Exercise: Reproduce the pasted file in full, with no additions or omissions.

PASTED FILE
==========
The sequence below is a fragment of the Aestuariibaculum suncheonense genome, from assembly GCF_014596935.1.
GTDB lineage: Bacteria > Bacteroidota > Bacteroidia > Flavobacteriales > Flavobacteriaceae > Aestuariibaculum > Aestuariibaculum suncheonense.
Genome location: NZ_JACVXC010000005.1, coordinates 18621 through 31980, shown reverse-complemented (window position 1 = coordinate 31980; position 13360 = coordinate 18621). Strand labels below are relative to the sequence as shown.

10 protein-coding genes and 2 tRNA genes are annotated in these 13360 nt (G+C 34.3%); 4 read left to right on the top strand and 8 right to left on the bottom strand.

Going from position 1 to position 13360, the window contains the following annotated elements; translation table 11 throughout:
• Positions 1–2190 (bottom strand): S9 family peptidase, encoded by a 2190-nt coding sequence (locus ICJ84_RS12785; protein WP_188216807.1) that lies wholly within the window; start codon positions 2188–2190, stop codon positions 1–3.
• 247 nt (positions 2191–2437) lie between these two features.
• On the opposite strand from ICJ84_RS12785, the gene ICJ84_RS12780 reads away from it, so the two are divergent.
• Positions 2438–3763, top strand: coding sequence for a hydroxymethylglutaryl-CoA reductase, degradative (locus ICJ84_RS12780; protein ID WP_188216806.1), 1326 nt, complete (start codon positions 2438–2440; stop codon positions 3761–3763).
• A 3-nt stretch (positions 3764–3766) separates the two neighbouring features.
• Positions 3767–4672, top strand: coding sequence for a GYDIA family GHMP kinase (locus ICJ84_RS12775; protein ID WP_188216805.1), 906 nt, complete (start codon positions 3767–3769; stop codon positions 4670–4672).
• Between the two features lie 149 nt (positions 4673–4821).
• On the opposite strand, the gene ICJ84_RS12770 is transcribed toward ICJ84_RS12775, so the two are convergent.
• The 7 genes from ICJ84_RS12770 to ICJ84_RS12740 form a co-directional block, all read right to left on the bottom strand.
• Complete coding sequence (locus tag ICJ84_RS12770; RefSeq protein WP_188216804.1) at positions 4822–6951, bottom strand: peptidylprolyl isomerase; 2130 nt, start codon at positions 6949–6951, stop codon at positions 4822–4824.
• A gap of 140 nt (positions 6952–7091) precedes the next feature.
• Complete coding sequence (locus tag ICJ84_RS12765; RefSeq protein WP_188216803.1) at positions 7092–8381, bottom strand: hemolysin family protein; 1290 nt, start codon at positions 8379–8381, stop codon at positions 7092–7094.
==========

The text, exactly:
The sequence below is a fragment of the Aestuariibaculum suncheonense genome, from assembly GCF_014596935.1.
GTDB lineage: Bacteria > Bacteroidota > Bacteroidia > Flavobacteriales > Flavobacteriaceae > Aestuariibaculum > Aestuariibaculum suncheonense.
Genome location: NZ_JACVXC010000005.1, coordinates 18621 through 31980, shown reverse-complemented (window position 1 = coordinate 31980; position 13360 = coordinate 18621). Strand labels below are relative to the sequence as shown.

10 protein-coding genes and 2 tRNA genes are annotated in these 13360 nt (G+C 34.3%); 4 read left to right on the top strand and 8 right to left on the bottom strand.

Going from position 1 to position 13360, the window contains the following annotated elements; translation table 11 throughout:
• Positions 1–2190 (bottom strand): S9 family peptidase, encoded by a 2190-nt coding sequence (locus ICJ84_RS12785; protein WP_188216807.1) that lies wholly within the window; start codon positions 2188–2190, stop codon positions 1–3.
• 247 nt (positions 2191–2437) lie between these two features.
• On the opposite strand from ICJ84_RS12785, the gene ICJ84_RS12780 reads away from it, so the two are divergent.
• Positions 2438–3763, top strand: coding sequence for a hydroxymethylglutaryl-CoA reductase, degradative (locus ICJ84_RS12780; protein ID WP_188216806.1), 1326 nt, complete (start codon positions 2438–2440; stop codon positions 3761–3763).
• A 3-nt stretch (positions 3764–3766) separates the two neighbouring features.
• Positions 3767–4672, top strand: coding sequence for a GYDIA family GHMP kinase (locus ICJ84_RS12775; protein ID WP_188216805.1), 906 nt, complete (start codon positions 3767–3769; stop codon positions 4670–4672).
• Between the two features lie 149 nt (positions 4673–4821).
• On the opposite strand, the gene ICJ84_RS12770 is transcribed toward ICJ84_RS12775, so the two are convergent.
• The 7 genes from ICJ84_RS12770 to ICJ84_RS12740 form a co-directional block, all read right to left on the bottom strand.
• Complete coding sequence (locus tag ICJ84_RS12770; RefSeq protein WP_188216804.1) at positions 4822–6951, bottom strand: peptidylprolyl isomerase; 2130 nt, start codon at positions 6949–6951, stop codon at positions 4822–4824.
• A gap of 140 nt (positions 6952–7091) precedes the next feature.
• Complete coding sequence (locus tag ICJ84_RS12765; RefSeq protein WP_188216803.1) at positions 7092–8381, bottom strand: hemolysin family protein; 1290 nt, start codon at positions 8379–8381, stop codon at positions 7092–7094.